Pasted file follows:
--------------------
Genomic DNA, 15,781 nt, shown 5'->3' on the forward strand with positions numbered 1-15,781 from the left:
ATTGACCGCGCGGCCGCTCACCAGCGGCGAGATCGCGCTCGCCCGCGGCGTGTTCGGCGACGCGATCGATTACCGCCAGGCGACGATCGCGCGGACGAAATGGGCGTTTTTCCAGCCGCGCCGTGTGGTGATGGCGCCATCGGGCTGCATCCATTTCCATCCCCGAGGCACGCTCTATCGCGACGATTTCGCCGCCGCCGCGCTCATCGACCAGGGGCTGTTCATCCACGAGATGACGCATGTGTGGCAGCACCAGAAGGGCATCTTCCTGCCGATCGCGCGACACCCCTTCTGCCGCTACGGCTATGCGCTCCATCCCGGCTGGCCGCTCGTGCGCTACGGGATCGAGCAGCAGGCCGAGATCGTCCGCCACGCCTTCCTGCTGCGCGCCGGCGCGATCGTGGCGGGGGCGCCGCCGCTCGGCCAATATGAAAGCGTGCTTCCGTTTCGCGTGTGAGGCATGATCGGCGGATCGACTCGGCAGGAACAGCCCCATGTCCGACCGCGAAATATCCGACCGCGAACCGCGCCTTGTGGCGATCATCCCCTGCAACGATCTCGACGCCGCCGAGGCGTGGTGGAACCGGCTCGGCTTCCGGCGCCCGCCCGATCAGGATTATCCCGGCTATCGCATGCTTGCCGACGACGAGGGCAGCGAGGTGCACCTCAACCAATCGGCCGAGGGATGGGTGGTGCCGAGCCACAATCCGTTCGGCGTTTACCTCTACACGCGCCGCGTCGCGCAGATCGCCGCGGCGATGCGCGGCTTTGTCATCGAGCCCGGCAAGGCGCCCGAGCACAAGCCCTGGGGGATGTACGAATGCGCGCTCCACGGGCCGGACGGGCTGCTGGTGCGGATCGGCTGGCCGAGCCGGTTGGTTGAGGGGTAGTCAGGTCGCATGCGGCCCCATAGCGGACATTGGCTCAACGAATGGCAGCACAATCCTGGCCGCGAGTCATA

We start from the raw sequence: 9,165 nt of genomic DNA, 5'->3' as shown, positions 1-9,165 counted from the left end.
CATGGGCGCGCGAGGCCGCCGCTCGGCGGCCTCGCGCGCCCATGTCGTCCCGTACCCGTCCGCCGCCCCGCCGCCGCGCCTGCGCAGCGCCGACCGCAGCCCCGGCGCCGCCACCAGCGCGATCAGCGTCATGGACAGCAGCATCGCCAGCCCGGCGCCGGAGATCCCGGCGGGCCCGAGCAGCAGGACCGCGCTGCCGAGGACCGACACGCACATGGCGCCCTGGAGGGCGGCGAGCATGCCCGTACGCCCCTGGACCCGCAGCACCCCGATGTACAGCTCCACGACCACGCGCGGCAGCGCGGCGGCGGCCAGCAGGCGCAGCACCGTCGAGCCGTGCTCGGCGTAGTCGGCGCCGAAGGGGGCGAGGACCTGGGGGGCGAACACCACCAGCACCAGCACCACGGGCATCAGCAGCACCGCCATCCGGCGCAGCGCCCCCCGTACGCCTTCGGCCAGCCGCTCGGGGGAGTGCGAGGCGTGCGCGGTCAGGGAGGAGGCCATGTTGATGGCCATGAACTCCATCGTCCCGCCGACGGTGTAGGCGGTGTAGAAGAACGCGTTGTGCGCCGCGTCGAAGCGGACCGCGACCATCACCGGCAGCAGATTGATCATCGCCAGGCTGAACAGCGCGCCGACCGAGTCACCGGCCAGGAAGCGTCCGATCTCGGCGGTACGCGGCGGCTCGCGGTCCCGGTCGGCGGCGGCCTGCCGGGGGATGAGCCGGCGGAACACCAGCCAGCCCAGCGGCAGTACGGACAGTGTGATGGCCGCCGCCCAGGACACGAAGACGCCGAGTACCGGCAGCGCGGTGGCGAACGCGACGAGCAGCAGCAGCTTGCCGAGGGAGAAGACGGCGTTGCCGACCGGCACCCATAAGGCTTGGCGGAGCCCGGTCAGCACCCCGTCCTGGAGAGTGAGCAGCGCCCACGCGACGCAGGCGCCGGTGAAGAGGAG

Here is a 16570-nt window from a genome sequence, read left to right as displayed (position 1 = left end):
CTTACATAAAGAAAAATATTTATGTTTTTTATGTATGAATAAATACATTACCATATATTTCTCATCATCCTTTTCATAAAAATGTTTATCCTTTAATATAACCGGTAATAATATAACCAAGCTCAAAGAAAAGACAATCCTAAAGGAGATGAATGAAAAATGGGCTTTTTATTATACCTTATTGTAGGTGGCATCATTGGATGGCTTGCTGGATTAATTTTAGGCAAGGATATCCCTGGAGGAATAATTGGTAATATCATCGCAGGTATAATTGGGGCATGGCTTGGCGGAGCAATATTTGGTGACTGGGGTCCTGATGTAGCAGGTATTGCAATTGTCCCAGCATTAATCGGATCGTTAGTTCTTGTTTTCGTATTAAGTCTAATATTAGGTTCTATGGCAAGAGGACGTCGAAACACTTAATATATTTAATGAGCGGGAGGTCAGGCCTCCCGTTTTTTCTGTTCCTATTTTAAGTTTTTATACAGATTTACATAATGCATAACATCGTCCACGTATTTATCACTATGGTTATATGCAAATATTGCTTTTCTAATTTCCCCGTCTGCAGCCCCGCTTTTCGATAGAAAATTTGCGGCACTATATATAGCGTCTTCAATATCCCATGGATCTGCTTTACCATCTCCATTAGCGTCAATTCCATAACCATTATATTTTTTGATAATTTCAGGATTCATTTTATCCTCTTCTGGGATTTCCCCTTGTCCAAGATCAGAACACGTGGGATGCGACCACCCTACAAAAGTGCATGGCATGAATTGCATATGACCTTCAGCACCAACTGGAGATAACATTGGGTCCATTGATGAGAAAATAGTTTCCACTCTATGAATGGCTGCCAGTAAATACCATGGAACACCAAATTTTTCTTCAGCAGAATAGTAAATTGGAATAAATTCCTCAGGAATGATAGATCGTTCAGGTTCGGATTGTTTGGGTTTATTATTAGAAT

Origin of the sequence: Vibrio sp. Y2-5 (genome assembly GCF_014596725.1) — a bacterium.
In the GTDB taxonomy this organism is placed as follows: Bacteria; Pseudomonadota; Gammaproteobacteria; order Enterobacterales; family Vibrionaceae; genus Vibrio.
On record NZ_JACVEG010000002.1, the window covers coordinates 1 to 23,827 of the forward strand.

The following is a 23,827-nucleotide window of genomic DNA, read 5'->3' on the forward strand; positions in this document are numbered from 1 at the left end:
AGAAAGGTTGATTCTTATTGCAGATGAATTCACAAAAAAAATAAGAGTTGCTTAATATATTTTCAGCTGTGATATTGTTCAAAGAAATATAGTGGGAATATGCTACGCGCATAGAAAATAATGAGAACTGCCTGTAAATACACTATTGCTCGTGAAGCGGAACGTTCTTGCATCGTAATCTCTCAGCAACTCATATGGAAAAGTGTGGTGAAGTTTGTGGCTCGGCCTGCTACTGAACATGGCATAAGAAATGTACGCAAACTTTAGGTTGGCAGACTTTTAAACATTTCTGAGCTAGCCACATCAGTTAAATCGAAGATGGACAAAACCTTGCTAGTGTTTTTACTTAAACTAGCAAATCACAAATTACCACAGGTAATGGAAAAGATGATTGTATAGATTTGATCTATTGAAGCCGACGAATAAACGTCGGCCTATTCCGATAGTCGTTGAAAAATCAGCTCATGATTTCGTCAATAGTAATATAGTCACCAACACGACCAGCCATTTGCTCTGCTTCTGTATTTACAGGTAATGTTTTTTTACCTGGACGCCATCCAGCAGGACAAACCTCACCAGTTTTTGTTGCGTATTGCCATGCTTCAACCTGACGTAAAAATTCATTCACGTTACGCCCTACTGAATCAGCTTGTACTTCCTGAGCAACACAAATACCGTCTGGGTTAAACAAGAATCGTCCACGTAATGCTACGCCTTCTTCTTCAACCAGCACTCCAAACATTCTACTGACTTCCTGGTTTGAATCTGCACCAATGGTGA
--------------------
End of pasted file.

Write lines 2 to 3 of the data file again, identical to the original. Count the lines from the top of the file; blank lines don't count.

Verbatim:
ATTGACCGCGCGGCCGCTCACCAGCGGCGAGATCGCGCTCGCCCGCGGCGTGTTCGGCGACGCGATCGATTACCGCCAGGCGACGATCGCGCGGACGAAATGGGCGTTTTTCCAGCCGCGCCGTGTGGTGATGGCGCCATCGGGCTGCATCCATTTCCATCCCCGAGGCACGCTCTATCGCGACGATTTCGCCGCCGCCGCGCTCATCGACCAGGGGCTGTTCATCCACGAGATGACGCATGTGTGGCAGCACCAGAAGGGCATCTTCCTGCCGATCGCGCGACACCCCTTCTGCCGCTACGGCTATGCGCTCCATCCCGGCTGGCCGCTCGTGCGCTACGGGATCGAGCAGCAGGCCGAGATCGTCCGCCACGCCTTCCTGCTGCGCGCCGGCGCGATCGTGGCGGGGGCGCCGCCGCTCGGCCAATATGAAAGCGTGCTTCCGTTTCGCGTGTGAGGCATGATCGGCGGATCGACTCGGCAGGAACAGCCCCATGTCCGACCGCGAAATATCCGACCGCGAACCGCGCCTTGTGGCGATCATCCCCTGCAACGATCTCGACGCCGCCGAGGCGTGGTGGAACCGGCTCGGCTTCCGGCGCCCGCCCGATCAGGATTATCCCGGCTATCGCATGCTTGCCGACGACGAGGGCAGCGAGGTGCACCTCAACCAATCGGCCGAGGGATGGGTGGTGCCGAGCCACAATCCGTTCGGCGTTTACCTCTACACGCGCCGCGTCGCGCAGATCGCCGCGGCGATGCGCGGCTTTGTCATCGAGCCCGGCAAGGCGCCCGAGCACAAGCCCTGGGGGATGTACGAATGCGCGCTCCACGGGCCGGACGGGCTGCTGGTGCGGATCGGCTGGCCGAGCCGGTTGGTTGAGGGGTAGTCAGGTCGCATGCGGCCCCATAGCGGACATTGGCTCAACGAATGGCAGCACAATCCTGGCCGCGAGTCATA

We start from the raw sequence: 9,165 nt of genomic DNA, 5'->3' as shown, positions 1-9,165 counted from the left end.